In Revelation, the church in Laodicea received a warning and correction from Jesus that had to do with how they saw themselves.
To the angel of the assembly in Laodicea write: “The Amen, the Faithful and True Witness, the Beginning of God’s creation, says these things: ‘I know your works, that you are neither cold nor hot. I wish you were cold or hot. So, because you are lukewarm, and neither hot nor cold, I will vomit you out of my mouth. Because you say, ‘I am rich, and have gotten riches, and have need of nothing;’ and don’t know that you are the wretched one, miserable, poor, blind, and naked.'” (Rev. 3:14-17, all scripture references from WEB translation)
The things that the Laodiceans didn’t know about themselves were a threat to their spiritual position in Christ. He threatens to vomit them out of Him if they are not zealous to repent (Rev. 3:19). That’s pretty serious, and we can learn from His advice to them how to avoid similar mistakes.
Those who see the letters in Revelation as pictures of eras in the church tend to agree that we are currently living in the Laodicean era. And even if that’s not the case, those who “have an ear” are still instructed to “hear what the Spirit says to the churches” (Rev. 3:22). If we, like the Laodiceans, are ignorant of about our true spiritual condition then we need to heed this warning to wake up to the truth and change how we’re living.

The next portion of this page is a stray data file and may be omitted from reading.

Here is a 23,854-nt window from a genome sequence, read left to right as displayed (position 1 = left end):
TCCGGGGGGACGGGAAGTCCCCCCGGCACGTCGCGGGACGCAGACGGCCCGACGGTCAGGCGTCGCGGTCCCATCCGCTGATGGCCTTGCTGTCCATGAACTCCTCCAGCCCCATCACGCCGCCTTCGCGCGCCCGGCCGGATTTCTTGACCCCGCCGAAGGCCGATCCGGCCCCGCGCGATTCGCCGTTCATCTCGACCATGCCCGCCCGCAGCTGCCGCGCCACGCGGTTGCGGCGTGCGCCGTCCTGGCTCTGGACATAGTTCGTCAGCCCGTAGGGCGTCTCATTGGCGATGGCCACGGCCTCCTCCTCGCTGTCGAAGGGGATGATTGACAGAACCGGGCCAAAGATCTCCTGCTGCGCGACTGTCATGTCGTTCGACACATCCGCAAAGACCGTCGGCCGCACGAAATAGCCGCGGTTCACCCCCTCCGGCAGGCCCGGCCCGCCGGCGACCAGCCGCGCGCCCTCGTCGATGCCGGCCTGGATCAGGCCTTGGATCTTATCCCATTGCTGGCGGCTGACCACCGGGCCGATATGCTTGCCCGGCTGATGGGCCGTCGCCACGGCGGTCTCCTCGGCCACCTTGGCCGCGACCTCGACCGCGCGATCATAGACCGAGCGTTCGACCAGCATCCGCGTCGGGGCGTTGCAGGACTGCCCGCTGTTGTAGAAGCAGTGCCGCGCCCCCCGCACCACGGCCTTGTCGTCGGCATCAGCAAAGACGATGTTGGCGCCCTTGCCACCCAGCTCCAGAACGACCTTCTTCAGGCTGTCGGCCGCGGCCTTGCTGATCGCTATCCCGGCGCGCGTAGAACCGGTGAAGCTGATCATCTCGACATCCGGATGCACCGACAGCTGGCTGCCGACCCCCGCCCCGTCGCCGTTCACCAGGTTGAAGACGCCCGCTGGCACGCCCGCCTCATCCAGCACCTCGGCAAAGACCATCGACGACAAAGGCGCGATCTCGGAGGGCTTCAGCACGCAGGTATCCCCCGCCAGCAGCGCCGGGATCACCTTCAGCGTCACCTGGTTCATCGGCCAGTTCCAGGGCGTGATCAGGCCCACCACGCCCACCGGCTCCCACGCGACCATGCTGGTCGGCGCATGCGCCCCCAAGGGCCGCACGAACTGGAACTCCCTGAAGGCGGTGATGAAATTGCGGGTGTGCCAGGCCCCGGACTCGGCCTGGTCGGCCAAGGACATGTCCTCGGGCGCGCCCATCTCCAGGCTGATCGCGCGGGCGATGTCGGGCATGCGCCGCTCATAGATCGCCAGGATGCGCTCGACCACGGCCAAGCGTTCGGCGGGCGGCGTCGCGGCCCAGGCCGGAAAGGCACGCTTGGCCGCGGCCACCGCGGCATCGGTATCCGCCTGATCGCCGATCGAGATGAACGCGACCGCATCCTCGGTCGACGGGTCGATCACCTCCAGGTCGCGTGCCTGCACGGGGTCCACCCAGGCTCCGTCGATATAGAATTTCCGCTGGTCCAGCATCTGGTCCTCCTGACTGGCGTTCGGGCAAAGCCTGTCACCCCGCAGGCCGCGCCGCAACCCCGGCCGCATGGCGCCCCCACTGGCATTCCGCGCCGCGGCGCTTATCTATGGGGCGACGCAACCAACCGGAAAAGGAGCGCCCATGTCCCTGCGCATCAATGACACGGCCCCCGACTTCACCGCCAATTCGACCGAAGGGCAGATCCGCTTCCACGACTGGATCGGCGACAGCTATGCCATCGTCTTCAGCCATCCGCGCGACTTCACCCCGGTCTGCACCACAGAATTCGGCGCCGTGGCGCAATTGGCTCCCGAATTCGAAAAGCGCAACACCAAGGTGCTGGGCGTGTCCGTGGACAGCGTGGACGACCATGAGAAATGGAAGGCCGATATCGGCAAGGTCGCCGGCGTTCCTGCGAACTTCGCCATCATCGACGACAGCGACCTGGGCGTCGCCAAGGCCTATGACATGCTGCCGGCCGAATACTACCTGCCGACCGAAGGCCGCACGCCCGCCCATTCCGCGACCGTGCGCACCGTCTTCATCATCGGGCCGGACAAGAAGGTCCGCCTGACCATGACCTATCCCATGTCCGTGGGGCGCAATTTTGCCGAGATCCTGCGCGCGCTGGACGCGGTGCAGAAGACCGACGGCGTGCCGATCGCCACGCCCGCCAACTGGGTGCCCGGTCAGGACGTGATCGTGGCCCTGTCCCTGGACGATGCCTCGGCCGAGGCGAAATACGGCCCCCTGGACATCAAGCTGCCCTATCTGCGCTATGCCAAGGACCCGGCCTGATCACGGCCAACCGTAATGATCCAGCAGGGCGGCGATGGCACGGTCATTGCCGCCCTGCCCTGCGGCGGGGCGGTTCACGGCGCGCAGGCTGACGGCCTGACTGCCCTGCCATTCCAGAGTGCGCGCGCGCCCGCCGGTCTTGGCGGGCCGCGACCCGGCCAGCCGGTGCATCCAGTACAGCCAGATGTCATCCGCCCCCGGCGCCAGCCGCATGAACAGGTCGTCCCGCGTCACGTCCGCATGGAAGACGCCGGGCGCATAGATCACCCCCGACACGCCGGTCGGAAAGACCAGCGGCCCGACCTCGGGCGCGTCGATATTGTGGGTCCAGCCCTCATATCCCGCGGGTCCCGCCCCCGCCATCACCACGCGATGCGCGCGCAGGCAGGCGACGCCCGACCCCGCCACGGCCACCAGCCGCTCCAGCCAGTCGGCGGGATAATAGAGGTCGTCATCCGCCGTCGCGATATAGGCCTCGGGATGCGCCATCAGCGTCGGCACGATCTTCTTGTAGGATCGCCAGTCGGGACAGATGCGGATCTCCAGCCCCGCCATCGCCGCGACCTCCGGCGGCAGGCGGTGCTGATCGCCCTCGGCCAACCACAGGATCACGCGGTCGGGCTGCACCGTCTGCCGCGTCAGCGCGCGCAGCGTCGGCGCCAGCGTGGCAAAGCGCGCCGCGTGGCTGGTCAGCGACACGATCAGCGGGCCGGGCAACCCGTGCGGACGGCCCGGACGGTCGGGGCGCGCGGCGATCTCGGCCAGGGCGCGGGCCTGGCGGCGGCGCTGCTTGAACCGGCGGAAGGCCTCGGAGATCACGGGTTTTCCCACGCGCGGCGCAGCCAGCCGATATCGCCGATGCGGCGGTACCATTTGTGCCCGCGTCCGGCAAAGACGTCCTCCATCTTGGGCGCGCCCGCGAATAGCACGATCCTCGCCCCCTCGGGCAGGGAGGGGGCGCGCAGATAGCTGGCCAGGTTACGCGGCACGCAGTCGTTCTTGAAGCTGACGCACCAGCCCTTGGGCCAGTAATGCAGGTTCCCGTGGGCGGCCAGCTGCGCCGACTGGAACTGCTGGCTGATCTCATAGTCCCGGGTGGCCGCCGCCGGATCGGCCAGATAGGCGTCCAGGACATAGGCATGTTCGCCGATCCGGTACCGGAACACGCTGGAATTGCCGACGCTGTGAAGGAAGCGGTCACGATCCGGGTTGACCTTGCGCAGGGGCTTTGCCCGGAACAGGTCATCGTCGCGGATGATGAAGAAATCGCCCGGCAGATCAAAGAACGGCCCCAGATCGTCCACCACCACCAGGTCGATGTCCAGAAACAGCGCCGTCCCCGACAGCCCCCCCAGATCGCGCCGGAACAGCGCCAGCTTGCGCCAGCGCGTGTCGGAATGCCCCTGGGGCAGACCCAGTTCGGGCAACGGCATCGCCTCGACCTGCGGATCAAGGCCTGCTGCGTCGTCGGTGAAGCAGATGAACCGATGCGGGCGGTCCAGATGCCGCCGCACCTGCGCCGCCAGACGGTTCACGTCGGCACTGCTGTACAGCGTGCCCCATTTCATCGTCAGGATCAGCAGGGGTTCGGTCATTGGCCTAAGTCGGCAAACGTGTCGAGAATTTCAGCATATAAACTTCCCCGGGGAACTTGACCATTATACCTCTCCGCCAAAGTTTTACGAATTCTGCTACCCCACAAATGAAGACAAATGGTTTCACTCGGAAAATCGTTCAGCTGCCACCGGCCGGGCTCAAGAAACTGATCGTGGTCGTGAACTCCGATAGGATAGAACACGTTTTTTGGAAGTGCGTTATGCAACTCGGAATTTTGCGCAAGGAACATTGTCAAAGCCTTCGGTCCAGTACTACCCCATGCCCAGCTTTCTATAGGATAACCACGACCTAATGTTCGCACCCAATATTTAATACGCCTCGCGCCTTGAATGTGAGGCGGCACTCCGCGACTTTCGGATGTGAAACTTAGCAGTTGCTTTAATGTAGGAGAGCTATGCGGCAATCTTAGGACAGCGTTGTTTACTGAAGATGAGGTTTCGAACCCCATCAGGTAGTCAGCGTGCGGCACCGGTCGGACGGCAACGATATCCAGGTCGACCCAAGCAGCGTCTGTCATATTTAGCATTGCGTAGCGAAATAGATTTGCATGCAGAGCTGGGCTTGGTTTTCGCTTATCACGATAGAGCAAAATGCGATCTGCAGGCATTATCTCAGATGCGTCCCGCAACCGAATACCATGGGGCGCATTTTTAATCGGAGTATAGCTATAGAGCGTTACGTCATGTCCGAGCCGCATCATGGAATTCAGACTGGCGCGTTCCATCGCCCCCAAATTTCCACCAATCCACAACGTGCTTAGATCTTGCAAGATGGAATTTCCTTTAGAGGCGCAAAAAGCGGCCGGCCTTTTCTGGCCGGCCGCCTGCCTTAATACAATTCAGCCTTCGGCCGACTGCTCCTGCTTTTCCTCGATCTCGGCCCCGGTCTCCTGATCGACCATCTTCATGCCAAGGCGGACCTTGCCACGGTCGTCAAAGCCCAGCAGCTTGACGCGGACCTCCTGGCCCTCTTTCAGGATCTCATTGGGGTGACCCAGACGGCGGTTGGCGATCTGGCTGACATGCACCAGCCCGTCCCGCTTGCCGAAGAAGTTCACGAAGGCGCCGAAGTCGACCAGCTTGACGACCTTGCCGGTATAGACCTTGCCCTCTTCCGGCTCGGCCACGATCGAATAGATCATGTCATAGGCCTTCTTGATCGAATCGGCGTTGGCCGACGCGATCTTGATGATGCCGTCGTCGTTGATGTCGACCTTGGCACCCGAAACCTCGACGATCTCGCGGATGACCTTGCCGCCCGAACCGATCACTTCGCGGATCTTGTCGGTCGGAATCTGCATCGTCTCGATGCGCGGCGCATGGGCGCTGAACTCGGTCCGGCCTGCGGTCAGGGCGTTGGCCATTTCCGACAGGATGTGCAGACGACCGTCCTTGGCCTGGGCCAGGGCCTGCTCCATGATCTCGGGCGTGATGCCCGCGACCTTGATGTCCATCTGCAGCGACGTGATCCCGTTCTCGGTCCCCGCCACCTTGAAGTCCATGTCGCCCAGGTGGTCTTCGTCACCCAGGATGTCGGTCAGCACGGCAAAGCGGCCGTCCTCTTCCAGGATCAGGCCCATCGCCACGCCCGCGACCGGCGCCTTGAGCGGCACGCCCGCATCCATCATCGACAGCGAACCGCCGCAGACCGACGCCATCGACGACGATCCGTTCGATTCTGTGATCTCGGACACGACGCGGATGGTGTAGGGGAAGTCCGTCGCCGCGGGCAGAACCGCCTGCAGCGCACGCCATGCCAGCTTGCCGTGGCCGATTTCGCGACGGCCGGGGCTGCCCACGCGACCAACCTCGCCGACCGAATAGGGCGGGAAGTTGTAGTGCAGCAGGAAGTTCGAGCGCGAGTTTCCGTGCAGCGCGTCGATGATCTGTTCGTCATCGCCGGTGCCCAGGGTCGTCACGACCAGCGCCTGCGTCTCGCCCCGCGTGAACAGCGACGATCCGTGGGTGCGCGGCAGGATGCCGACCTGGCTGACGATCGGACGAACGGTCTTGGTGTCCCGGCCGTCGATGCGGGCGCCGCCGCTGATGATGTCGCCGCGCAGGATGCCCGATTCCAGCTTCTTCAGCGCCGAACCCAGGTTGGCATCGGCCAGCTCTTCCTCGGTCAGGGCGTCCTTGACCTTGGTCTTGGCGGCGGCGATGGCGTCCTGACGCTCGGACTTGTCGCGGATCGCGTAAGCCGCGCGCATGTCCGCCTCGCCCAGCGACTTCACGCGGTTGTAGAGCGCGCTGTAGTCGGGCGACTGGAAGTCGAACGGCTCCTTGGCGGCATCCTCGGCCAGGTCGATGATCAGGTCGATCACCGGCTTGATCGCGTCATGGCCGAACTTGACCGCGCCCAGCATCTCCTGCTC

Wretched and Miserable
Jesus starts out by telling the people who think they’re okay that they are in fact “wretched and miserable.” It reminds me of what Paul said in one of his letters: “let him who thinks he stands be careful that he doesn’t fall” (1 Cor. 10:12). Each of the words translated “wretched” and “miserable” are only used one other place in the Greek New Testament.